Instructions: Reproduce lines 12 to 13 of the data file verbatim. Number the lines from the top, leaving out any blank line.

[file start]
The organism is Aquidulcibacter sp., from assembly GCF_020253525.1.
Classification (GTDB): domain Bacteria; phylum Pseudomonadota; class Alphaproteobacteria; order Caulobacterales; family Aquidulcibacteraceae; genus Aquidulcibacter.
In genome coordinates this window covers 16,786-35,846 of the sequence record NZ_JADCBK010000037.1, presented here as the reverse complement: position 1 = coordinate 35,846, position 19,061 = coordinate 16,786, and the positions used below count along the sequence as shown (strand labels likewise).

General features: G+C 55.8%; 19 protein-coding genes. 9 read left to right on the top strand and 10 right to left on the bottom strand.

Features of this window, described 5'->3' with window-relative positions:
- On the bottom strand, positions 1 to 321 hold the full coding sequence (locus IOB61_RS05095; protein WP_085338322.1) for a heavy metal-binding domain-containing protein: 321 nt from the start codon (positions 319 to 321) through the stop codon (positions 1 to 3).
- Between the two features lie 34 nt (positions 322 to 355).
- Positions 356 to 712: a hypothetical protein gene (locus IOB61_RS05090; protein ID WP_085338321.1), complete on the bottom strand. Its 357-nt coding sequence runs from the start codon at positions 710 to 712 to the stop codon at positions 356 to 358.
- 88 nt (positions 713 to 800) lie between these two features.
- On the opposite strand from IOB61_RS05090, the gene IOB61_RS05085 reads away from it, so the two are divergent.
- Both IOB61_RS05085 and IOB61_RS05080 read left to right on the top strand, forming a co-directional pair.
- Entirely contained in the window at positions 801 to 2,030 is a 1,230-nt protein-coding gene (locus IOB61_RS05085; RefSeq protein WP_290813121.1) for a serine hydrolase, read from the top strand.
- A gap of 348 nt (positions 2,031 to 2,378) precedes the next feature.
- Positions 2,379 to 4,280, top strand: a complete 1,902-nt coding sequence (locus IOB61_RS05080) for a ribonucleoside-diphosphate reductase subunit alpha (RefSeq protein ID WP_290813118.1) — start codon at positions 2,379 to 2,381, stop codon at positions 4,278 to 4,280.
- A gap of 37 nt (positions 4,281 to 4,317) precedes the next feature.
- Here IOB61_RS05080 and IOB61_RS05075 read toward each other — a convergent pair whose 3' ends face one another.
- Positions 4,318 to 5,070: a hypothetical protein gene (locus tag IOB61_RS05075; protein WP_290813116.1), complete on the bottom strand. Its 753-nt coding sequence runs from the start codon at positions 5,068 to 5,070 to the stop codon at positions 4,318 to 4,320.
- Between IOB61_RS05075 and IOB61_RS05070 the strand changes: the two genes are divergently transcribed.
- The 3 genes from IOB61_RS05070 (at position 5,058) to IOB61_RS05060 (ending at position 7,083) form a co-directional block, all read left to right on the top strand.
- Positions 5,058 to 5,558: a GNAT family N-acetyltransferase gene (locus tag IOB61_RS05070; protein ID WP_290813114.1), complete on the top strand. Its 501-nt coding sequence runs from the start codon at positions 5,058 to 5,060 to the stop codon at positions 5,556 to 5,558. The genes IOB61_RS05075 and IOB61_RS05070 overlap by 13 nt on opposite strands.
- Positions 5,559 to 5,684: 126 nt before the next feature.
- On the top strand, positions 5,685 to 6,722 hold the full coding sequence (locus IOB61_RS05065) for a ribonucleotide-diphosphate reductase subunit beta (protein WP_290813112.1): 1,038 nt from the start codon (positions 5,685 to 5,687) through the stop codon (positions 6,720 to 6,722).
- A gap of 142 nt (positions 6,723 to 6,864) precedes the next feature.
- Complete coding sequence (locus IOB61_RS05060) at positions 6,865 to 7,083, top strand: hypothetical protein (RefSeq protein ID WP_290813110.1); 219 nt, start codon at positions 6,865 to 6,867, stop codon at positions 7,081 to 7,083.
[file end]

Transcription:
- Entirely contained in the window at positions 801 to 2,030 is a 1,230-nt protein-coding gene (locus IOB61_RS05085; RefSeq protein WP_290813121.1) for a serine hydrolase, read from the top strand.
- A gap of 348 nt (positions 2,031 to 2,378) precedes the next feature.